We study evolutionary processes in the crucible of nature, always with an eye towards applications to real-world problems. Variation within and between populations over geographic latitudes from Florida to northern Manitoba and from sea level to the Appalachian highlands provides abundant end-products of natural evolutionary events. Questions asked in our laboratory are encompassed in the broader question, “What is the molecular genetic basis of evolutionary change in natural populations?” Our primary research organism is Wyeomyia smithii, a small mosquito that develops only within the water-filled leaves of the purple pitcher plant. Facilities unique to our lab include computer-controlled environment rooms unlike any others in the world, in which we are able to recreate any environment from the tropics to the polar regions of Earth. We use a variety of quantitative genetic, molecular, and genomic tools to address a broad spectrum of questions including the following ongoing research projects:
- Determination of the quantitative genetic, molecular, and genomic basis of blood feeding in W. smithii, the only species of mosquito that bites in one part of its range (southern USA) and never bites in the rest of its range (northern USA & Canada). Identifying the genes responsible for the transition between blood feeding and obligate non-biting is a key step in the eradication of all mosquito-carried diseases world-wide, including malaria and dengue, yellow fever, West-Nile, Zika, and multiple encephalitises. If there is no bite, there is no mosquito disease transmission, period.
- Identification of the shifting patterns of vector-host interaction during rapid climate change. This predictive arm of our research has far-reaching implications for the application of traditional control measures, with special attention focused on those many blood-borne diseases for which there are, as of yet, no effective vaccines or cures.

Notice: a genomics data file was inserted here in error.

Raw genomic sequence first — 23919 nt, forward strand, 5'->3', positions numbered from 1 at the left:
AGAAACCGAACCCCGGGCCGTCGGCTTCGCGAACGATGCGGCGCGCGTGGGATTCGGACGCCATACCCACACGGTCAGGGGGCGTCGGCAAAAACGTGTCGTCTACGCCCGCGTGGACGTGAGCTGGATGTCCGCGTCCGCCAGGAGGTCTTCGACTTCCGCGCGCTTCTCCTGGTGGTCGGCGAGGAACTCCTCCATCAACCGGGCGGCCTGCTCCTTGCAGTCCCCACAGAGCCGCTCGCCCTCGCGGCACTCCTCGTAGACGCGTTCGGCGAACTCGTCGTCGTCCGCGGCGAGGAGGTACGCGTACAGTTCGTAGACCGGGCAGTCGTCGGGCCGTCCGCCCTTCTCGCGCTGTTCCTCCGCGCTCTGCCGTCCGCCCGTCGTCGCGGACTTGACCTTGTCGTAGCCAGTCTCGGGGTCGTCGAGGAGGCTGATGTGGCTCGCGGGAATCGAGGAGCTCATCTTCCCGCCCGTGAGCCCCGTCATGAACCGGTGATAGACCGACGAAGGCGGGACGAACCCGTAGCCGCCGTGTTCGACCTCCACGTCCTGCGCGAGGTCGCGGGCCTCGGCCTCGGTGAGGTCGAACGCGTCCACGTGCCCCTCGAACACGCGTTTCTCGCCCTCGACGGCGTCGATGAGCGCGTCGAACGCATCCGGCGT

- Evaluation of lipid and other metabolic pathways known in all animals to be important in energy production, membrane synthesis, nitrogen excretion/conservation, and iron toxicity during the transition from the developmentally dormant state of diapause to the resumption of active development, with an eye towards human disease interventions.
- Genome assembly and comparative genomics: What constitutes a “gene” in a novel organism?
- Comparative transcriptomics, including diapause (insect dormancy) in response to day length, with implications for adult longevity and aging.
- Identifying the evolutionary and genetic relationships between the two great biological time-keeping mechanisms that organize life on Earth as we know it – the daily circadian clock and the seasonal photoperiodic timer. Although the core genes are well defined in the daily clock, not a single gene unique to the seasonal timer has been identified in a natural population of any animal.
- Determination of geographic variation over both latitudinal and altitudinal ranges in the core daily clock genes that control hormonal, metabolic, and behavioral rhythms in all animals, with important applications in agriculture, conservation, and medicine.
- Determination of the relative roles of season length, length of day, and temperature in driving evolution in plant and animal species during rapid climate change. Our lab made the startling discovery that the effects of climate change have penetrated to the level of the gene. This discovery was later confirmed in plants, birds, and mammals.
We currently enjoy collaborations with others within the University of Oregon as well as outside collaborations with Indiana University, University of California Davis, University of Birmingham (UK), University of Notre Dame, Kansas State University, Stowers Institute for Medical Research, Ohio State University, Georgetown University, USDA, University of Florida, Florida State University, and Oregon Health and Science University. We typically have mentored 10-15 students in the lab from undergraduates to post-docs at any given time.